American Airlines Flight 77 was flown from Dulles International Airport and hijacked over Ohio. At 9.37am, it crashed into the west side of the Pentagon (the headquarters of the American Military) in Arlington Country Virginia, causing a partial collapse of the building’s side. 

The fourth and final flight, United Airlines Flight 93, was flown towards Washington, D.C. This flight was the only aircraft not to hit its intended target. The plane’s passengers, who had received messages from loved ones about what was occurring in New York, had attempted to regain control of the aircraft away from the hijackers, but it ultimately crashed in a filed near Shanksville, Pennsylvania at 10.03am. Investigators determined that Flight 93’s target was either the White House or the US Capitol.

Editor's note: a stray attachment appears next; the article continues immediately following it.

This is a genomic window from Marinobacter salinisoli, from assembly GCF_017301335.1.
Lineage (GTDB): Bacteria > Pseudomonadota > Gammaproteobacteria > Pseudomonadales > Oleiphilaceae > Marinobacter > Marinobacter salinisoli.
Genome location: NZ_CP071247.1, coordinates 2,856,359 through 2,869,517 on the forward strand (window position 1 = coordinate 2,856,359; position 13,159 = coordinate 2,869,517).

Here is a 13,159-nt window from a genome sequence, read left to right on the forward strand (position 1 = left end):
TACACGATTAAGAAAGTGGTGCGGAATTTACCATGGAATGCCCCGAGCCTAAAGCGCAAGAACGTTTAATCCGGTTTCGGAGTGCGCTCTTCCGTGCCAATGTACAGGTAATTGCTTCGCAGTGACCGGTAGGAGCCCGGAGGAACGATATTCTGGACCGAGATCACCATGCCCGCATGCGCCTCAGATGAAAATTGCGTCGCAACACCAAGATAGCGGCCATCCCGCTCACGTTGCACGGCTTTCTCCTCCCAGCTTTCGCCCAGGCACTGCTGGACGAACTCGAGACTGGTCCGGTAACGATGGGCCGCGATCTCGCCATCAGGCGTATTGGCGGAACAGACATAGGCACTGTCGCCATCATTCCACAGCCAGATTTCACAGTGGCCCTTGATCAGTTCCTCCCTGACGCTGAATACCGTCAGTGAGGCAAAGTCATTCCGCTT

The terrorist attacks resulted in 2,977 fatalities, over 25,000 injuries, and substantial long-term health consequences, in addition to circa US$10 billion in property and infrastructure damage. It remains the deadliest terrorist attack in human history and the single deadliest incident for firefighters and law enforcement officers in the history of the United States of America, with 340 and 72 killed, respectively. 

Suspicion quickly fell onto Al Qaeda. The USA formally responded by launching the ‘War on Terror’ and invading Afghanistan to depose the Taliban, which had not complied with US demands to expel Al Qaeda from Afghanistan and extradite Al Qaeda’s leader, Osama bin Laden. Although bin Laden initially denied any involvement, in 2004, he formally claimed responsibility for the attacks. Bin Laden evaded capture for nearly a decade, but he was located in a hideout in Abbottabad, Pakistan and subsequently killed during Operation Neptune Spear.